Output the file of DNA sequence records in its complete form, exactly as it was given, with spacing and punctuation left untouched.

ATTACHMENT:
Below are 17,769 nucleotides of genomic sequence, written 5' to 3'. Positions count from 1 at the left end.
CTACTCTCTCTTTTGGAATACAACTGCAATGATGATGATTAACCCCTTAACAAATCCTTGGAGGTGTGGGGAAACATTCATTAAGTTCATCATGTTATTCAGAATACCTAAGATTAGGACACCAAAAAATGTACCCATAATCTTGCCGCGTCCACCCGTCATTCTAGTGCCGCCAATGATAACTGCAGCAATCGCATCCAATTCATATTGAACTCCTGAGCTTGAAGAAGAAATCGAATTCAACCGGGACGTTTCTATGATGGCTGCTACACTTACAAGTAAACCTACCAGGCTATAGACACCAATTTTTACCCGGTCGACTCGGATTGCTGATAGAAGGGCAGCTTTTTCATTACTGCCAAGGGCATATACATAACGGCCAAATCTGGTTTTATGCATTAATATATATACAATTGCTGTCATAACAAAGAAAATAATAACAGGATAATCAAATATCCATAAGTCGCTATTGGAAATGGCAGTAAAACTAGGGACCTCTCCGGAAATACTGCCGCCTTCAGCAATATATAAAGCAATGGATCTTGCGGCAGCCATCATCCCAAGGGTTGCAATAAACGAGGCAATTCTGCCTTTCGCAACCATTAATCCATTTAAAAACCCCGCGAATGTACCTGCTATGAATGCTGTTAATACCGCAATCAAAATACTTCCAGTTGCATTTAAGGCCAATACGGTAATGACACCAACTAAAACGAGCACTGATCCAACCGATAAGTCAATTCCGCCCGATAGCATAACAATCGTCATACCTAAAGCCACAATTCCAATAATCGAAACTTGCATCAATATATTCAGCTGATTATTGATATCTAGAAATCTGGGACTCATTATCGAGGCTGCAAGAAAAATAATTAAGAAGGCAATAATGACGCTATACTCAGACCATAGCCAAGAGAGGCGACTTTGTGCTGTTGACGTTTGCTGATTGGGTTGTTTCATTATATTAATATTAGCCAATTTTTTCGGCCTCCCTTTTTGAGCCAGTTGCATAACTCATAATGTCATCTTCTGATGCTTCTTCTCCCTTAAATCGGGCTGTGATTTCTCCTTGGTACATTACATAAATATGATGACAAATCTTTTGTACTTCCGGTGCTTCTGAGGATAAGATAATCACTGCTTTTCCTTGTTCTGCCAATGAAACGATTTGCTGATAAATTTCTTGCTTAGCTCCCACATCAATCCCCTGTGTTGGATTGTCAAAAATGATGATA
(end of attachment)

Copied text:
Below are 17,769 nucleotides of genomic sequence, written 5' to 3'. Positions count from 1 at the left end.
CTACTCTCTCTTTTGGAATACAACTGCAATGATGATGATTAACCCCTTAACAAATCCTTGGAGGTGTGGGGAAACATTCATTAAGTTCATCATGTTATTCAGAATACCTAAGATTAGGACACCAAAAAATGTACCCATAATCTTGCCGCGTCCACCCGTCATTCTAGTGCCGCCAATGATAACTGCAGCAATCGCATCCAATTCATATTGAACTCCTGAGCTTGAAGAAGAAATCGAATTCAACCGGGACGTTTCTATGATGGCTGCTACACTTACAAGTAAACCTACCAGGCTATAGACACCAATTTTTACCCGGTCGACTCGGATTGCTGATAGAAGGGCAGCTTTTTCATTACTGCCAAGGGCATATACATAACGGCCAAATCTGGTTTTATGCATTAATATATATACAATTGCTGTCATAACAAAGAAAATAATAACAGGATAATCAAATATCCATAAGTCGCTATTGGAAATGGCAGTAAAACTAGGGACCTCTCCGGAAATACTGCCGCCTTCAGCAATATATAAAGCAATGGATCTTGCGGCAGCCATCATCCCAAGGGTTGCAATAAACGAGGCAATTCTGCCTTTCGCAACCATTAATCCATTTAAAAACCCCGCGAATGTACCTGCTATGAATGCTGTTAATACCGCAATCAAAATACTTCCAGTTGCATTTAAGGCCAATACGGTAATGACACCAACTAAAACGAGCACTGATCCAACCGATAAGTCAATTCCGCCCGATAGCATAACAATCGTCATACCTAAAGCCACAATTCCAATAATCGAAACTTGCATCAATATATTCAGCTGATTATTGATATCTAGAAATCTGGGACTCATTATCGAGGCTGCAAGAAAAATAATTAAGAAGGCAATAATGACGCTATACTCAGACCATAGCCAAGAGAGGCGACTTTGTGCTGTTGACGTTTGCTGATTGGGTTGTTTCATTATATTAATATTAGCCAATTTTTTCGGCCTCCCTTTTTGAGCCAGTTGCATAACTCATAATGTCATCTTCTGATGCTTCTTCTCCCTTAAATCGGGCTGTGATTTCTCCTTGGTACATTACATAAATATGATGACAAATCTTTTGTACTTCCGGTGCTTCTGAGGATAAGATAATCACTGCTTTTCCTTGTTCTGCCAATGAAACGATTTGCTGATAAATTTCTTGCTTAGCTCCCACATCAATCCCCTGTGTTGGATTGTCAAAAATGATGATA